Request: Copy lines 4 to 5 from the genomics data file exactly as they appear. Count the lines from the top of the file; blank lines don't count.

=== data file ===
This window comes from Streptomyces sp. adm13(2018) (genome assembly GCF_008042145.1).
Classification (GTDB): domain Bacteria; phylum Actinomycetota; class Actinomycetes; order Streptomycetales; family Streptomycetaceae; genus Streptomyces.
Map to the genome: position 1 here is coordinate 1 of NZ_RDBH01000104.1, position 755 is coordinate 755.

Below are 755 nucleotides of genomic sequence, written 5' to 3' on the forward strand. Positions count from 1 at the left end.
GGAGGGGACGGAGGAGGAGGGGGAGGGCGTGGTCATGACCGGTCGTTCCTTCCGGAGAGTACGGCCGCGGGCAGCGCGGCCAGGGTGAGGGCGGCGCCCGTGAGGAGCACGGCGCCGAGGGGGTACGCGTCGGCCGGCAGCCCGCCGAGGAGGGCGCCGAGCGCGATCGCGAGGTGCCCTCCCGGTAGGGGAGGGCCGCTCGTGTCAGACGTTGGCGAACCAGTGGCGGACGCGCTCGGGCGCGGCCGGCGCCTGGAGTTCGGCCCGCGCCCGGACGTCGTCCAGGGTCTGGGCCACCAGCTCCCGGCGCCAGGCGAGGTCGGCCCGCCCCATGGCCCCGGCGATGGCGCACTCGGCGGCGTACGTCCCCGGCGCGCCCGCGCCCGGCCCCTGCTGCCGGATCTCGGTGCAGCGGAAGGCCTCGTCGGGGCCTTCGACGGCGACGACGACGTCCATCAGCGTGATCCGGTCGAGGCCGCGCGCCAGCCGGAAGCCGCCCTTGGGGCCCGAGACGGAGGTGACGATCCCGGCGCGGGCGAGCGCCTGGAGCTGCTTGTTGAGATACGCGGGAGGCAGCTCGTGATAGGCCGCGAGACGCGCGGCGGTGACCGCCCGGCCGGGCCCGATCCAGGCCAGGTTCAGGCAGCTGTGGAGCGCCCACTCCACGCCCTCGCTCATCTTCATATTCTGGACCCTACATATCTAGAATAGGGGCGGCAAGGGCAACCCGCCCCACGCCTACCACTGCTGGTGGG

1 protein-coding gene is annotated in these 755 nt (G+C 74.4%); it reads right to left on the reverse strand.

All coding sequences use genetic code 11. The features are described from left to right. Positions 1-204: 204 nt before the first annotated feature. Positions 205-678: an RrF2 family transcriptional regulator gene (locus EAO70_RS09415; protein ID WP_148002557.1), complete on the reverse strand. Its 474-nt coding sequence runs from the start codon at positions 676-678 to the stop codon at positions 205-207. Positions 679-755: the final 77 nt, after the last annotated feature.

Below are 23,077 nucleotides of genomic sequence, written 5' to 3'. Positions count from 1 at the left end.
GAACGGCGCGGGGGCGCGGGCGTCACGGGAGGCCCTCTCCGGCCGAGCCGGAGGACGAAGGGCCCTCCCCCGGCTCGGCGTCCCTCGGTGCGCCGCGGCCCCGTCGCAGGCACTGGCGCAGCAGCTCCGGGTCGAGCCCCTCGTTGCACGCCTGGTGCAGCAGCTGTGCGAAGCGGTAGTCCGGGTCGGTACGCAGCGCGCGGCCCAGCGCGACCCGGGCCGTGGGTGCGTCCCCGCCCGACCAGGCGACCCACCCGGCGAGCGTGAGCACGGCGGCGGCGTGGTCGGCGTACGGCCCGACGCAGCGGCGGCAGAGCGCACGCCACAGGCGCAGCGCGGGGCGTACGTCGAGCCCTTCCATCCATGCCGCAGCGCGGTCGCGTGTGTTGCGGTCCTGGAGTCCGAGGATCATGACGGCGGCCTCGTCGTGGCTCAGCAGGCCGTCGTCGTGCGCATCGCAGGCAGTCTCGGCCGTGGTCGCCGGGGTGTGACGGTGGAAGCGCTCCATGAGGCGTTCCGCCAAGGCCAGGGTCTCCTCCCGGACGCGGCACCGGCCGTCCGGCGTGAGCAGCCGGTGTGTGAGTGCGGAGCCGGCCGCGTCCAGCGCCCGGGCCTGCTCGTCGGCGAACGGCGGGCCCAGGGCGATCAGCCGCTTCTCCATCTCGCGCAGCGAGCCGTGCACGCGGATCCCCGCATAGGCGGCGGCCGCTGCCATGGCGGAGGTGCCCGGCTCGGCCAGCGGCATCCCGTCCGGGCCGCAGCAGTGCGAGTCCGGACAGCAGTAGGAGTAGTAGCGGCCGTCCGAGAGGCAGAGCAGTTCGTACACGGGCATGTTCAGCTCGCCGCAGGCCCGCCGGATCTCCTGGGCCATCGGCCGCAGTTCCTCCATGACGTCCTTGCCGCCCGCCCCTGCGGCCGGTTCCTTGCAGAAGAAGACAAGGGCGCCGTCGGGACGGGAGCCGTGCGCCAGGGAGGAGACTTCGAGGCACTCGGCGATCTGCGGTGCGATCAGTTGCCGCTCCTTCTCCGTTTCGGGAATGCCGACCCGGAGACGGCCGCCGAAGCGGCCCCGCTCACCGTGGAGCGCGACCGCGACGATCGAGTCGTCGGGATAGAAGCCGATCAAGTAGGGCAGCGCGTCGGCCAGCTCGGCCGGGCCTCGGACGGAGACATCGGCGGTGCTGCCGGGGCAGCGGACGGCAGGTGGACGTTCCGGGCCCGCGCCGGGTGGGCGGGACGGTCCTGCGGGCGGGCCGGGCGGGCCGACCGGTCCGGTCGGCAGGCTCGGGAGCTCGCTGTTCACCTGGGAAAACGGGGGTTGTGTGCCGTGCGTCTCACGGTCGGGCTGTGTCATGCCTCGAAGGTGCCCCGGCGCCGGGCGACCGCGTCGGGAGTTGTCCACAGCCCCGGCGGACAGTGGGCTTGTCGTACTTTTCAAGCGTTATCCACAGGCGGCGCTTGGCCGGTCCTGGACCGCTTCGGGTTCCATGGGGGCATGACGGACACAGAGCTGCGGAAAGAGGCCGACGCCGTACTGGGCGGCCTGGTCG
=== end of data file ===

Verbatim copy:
Below are 755 nucleotides of genomic sequence, written 5' to 3' on the forward strand. Positions count from 1 at the left end.
GGAGGGGACGGAGGAGGAGGGGGAGGGCGTGGTCATGACCGGTCGTTCCTTCCGGAGAGTACGGCCGCGGGCAGCGCGGCCAGGGTGAGGGCGGCGCCCGTGAGGAGCACGGCGCCGAGGGGGTACGCGTCGGCCGGCAGCCCGCCGAGGAGGGCGCCGAGCGCGATCGCGAGGTGCCCTCCCGGTAGGGGAGGGCCGCTCGTGTCAGACGTTGGCGAACCAGTGGCGGACGCGCTCGGGCGCGGCCGGCGCCTGGAGTTCGGCCCGCGCCCGGACGTCGTCCAGGGTCTGGGCCACCAGCTCCCGGCGCCAGGCGAGGTCGGCCCGCCCCATGGCCCCGGCGATGGCGCACTCGGCGGCGTACGTCCCCGGCGCGCCCGCGCCCGGCCCCTGCTGCCGGATCTCGGTGCAGCGGAAGGCCTCGTCGGGGCCTTCGACGGCGACGACGACGTCCATCAGCGTGATCCGGTCGAGGCCGCGCGCCAGCCGGAAGCCGCCCTTGGGGCCCGAGACGGAGGTGACGATCCCGGCGCGGGCGAGCGCCTGGAGCTGCTTGTTGAGATACGCGGGAGGCAGCTCGTGATAGGCCGCGAGACGCGCGGCGGTGACCGCCCGGCCGGGCCCGATCCAGGCCAGGTTCAGGCAGCTGTGGAGCGCCCACTCCACGCCCTCGCTCATCTTCATATTCTGGACCCTACATATCTAGAATAGGGGCGGCAAGGGCAACCCGCCCCACGCCTACCACTGCTGGTGGG